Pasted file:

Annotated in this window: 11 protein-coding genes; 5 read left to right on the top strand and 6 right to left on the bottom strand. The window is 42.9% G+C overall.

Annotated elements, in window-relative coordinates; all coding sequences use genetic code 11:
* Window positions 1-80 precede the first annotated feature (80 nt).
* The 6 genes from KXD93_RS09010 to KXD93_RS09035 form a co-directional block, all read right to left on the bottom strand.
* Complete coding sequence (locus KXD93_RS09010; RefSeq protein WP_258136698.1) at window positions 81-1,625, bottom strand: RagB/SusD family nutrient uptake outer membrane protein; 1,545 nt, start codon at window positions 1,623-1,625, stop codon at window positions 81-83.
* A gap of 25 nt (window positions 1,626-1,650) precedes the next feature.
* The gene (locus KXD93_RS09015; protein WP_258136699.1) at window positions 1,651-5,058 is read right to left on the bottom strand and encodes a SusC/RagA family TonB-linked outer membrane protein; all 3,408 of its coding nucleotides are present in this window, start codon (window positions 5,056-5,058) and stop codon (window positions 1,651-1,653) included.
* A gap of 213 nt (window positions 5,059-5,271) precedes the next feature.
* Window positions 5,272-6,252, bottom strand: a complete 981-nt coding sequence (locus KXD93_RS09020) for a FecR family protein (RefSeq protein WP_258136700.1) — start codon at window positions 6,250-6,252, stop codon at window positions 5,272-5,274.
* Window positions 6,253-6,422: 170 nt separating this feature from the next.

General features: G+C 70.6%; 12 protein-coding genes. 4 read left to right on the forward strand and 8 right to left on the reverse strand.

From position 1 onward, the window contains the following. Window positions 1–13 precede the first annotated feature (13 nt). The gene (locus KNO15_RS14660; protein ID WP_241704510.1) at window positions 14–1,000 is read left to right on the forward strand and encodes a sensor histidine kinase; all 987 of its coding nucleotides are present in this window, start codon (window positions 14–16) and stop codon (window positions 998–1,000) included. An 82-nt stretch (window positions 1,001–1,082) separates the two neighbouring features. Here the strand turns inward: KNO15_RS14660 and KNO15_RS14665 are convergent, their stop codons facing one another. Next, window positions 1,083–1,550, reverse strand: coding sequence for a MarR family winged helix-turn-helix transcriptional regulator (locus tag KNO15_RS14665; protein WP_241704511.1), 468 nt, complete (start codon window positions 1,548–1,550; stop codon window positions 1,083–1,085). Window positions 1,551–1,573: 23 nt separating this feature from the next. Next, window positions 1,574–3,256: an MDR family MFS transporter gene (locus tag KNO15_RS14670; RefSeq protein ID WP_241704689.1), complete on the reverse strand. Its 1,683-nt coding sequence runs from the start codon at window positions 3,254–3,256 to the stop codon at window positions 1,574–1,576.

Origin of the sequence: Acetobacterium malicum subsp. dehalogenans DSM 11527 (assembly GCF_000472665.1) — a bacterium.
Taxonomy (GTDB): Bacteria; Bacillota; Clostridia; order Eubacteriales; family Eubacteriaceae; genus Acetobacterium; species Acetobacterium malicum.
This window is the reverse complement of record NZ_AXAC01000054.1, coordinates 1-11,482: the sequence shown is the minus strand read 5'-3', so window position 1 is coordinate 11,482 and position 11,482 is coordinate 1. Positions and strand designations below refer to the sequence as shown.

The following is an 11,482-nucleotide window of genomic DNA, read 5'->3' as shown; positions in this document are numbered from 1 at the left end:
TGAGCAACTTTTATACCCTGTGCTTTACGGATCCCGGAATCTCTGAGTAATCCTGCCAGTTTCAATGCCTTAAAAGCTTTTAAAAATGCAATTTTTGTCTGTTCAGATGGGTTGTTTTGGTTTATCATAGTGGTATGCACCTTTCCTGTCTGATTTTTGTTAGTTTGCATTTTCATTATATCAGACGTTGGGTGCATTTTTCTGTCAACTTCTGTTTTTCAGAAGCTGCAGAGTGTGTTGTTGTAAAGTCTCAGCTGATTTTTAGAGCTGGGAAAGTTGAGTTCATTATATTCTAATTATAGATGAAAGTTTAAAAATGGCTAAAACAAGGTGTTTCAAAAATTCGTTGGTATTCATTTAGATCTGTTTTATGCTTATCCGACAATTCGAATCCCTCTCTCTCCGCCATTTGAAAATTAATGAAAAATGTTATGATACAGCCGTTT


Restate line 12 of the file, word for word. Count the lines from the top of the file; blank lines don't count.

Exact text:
From position 1 onward, the window contains the following. Window positions 1–13 precede the first annotated feature (13 nt). The gene (locus KNO15_RS14660; protein ID WP_241704510.1) at window positions 14–1,000 is read left to right on the forward strand and encodes a sensor histidine kinase; all 987 of its coding nucleotides are present in this window, start codon (window positions 14–16) and stop codon (window positions 998–1,000) included. An 82-nt stretch (window positions 1,001–1,082) separates the two neighbouring features. Here the strand turns inward: KNO15_RS14660 and KNO15_RS14665 are convergent, their stop codons facing one another. Next, window positions 1,083–1,550, reverse strand: coding sequence for a MarR family winged helix-turn-helix transcriptional regulator (locus tag KNO15_RS14665; protein WP_241704511.1), 468 nt, complete (start codon window positions 1,548–1,550; stop codon window positions 1,083–1,085). Window positions 1,551–1,573: 23 nt separating this feature from the next. Next, window positions 1,574–3,256: an MDR family MFS transporter gene (locus tag KNO15_RS14670; RefSeq protein ID WP_241704689.1), complete on the reverse strand. Its 1,683-nt coding sequence runs from the start codon at window positions 3,254–3,256 to the stop codon at window positions 1,574–1,576.